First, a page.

3. Centers for Disease Control and Prevention.  Adult immunization programs in nontraditional settings: quality standards and guidance for program evaluation – a report of the National Vaccine Advisory Committee and Use of standing orders programs to increase adult vaccination rates: recommendations of the Advisory Committee on Immunization Practices.  MMWR 2000;49(RR-1):1-13.
  4. Advisory Committee on Immunization Practices.  Recommended adult immunization schedule: United States, 2009.  Ann Intern Med. 2009;150:40-4.
  5. Department of Health and Human Services.  Healthy People 2010: 14: Immunization and Infectious Diseases.  2000 [cited 8 Apr 2009].  Available from http://healthypeople.gov/document/pdf/Volume1/14Immunization.pdf.
  6. Centers for Disease Control and Prevention.  Self-reported influenza vaccination coverage trends 1989-2007 among adults by age group, risk group, race/ethnicity, health-care worker status, and pregnancy status, United States, National Health Interview Survey (NHIS).  2008 [cited 8 Apr 2009].  Available from http://www.cdc.gov/flu/professionals/vaccination/pdf/NHIS89_07fluvaxtrendtab.pdf.
  7. Centers for Disease Control and Prevention.  Vaccination coverage among US adults – National Immunization Survey-Adult, 2007.  2008 [cited 8 Apr 2009].  Available from http://www.cdc.gov/vaccines/stats-surv/nis/downloads/nis-adult-summer-2007.pdf.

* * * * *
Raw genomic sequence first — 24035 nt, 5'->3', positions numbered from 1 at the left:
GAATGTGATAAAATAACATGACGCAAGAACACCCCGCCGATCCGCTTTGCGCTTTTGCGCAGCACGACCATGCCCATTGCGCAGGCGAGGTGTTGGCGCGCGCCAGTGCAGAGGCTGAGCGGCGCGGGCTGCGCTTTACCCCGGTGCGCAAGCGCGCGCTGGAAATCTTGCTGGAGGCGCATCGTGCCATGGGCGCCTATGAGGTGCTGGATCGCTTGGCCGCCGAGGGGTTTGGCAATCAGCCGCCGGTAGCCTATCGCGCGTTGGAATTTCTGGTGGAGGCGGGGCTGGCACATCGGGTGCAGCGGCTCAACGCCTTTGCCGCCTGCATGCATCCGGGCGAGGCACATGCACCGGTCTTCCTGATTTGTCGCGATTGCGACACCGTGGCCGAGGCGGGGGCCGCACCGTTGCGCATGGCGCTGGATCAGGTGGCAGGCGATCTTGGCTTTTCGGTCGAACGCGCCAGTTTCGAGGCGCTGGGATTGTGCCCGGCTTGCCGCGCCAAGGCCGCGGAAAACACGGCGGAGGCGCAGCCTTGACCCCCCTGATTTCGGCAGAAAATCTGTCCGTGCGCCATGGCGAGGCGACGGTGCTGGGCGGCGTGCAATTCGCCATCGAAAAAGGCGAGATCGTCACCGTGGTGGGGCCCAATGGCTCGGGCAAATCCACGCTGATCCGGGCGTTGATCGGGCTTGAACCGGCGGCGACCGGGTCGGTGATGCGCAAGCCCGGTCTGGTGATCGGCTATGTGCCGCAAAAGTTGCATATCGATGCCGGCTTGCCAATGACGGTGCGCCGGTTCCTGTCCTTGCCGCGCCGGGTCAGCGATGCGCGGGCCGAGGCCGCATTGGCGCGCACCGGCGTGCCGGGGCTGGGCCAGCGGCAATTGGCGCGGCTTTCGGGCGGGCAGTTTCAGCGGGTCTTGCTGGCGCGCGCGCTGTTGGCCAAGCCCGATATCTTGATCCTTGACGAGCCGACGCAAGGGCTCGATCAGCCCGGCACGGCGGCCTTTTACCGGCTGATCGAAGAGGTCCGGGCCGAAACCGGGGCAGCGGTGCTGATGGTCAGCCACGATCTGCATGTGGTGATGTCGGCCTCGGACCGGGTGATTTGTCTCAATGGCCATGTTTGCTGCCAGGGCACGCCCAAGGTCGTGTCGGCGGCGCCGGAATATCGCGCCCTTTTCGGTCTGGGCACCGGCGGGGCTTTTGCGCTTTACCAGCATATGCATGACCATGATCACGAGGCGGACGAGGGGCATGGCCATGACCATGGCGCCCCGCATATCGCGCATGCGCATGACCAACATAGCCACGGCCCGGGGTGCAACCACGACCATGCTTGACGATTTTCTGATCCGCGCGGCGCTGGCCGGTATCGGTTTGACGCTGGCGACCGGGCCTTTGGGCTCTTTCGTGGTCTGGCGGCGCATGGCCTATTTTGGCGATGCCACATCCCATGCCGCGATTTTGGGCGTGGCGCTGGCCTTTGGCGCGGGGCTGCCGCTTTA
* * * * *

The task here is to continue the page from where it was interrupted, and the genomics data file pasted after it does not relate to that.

8. Centers for Disease Control and Prevention.  Behavioral Risk Factor Surveillance System Prevalence and Trends Data – Adults aged 65+ who have had a flu shot within the past year.  2008 [cited 8 Apr 2009].  Available from http://apps.nccd.cdc.gov/brfss/display.asp?cat=IM&yr=2007&qkey=4407&state=US.
  9. Centers for Disease Control and Prevention.  Self-reported pneumococcal vaccination coverage trends 1989-2007 among adults by age group, risk group, race/ethnicity, health-care worker status, and pregnancy status, United States, National Health Interview Survey (NHIS).  2008 [cited 8 Apr 2009]. 
  10. Centers for Disease Control and Prevention.  Behavioral Risk Factor Surveillance System Prevalence and Trends Data – Adults aged 65+ who have ever had a pneumonia vaccination.  2008 [cited 8 Apr 2009].  Available from http://apps.nccd.cdc.gov/brfss/display.asp?cat=IM&yr=2007&qkey=4408&state=US.
  11. Centers for Disease Control and Prevention.  Vaccination coverage among adolescents aged 13-17 years – United States, 2007.  MMWR 2008;57(40):1100-3.
  12. Thompson WW, Shay DK, Weintraub E, et al.  Mortality associated with influenza and respiratory syncytial virus in the United States.  JAMA 2004;289(2):179-86.
  13. Thompson WW, Weintraub E, Dhankhar P, et al.  Estimates of US influenza-associated deaths made using four different methods.  Influenza Other Respir Viruses.  2009;3:37-49.